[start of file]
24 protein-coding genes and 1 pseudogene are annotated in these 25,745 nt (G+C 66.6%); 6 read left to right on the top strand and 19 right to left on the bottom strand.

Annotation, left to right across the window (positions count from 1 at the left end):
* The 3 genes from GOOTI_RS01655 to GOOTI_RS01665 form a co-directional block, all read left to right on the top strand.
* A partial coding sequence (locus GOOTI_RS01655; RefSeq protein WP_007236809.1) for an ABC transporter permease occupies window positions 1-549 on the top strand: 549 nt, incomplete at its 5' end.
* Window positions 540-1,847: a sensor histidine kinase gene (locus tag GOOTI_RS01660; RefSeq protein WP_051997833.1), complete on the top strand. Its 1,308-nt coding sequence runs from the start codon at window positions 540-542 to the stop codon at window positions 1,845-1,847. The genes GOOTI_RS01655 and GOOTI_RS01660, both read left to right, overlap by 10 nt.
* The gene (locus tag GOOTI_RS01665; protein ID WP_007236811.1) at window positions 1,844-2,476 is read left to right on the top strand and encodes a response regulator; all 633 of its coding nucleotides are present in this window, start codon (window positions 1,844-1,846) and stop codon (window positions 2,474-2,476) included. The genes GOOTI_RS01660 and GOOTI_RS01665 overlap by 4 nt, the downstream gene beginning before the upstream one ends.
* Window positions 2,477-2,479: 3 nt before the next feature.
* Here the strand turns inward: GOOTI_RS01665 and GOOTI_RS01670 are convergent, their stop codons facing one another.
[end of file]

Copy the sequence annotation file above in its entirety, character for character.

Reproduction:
24 protein-coding genes and 1 pseudogene are annotated in these 25,745 nt (G+C 66.6%); 6 read left to right on the top strand and 19 right to left on the bottom strand.

Annotation, left to right across the window (positions count from 1 at the left end):
* The 3 genes from GOOTI_RS01655 to GOOTI_RS01665 form a co-directional block, all read left to right on the top strand.
* A partial coding sequence (locus GOOTI_RS01655; RefSeq protein WP_007236809.1) for an ABC transporter permease occupies window positions 1-549 on the top strand: 549 nt, incomplete at its 5' end.
* Window positions 540-1,847: a sensor histidine kinase gene (locus tag GOOTI_RS01660; RefSeq protein WP_051997833.1), complete on the top strand. Its 1,308-nt coding sequence runs from the start codon at window positions 540-542 to the stop codon at window positions 1,845-1,847. The genes GOOTI_RS01655 and GOOTI_RS01660, both read left to right, overlap by 10 nt.
* The gene (locus tag GOOTI_RS01665; protein ID WP_007236811.1) at window positions 1,844-2,476 is read left to right on the top strand and encodes a response regulator; all 633 of its coding nucleotides are present in this window, start codon (window positions 1,844-1,846) and stop codon (window positions 2,474-2,476) included. The genes GOOTI_RS01660 and GOOTI_RS01665 overlap by 4 nt, the downstream gene beginning before the upstream one ends.
* Window positions 2,477-2,479: 3 nt before the next feature.
* Here the strand turns inward: GOOTI_RS01665 and GOOTI_RS01670 are convergent, their stop codons facing one another.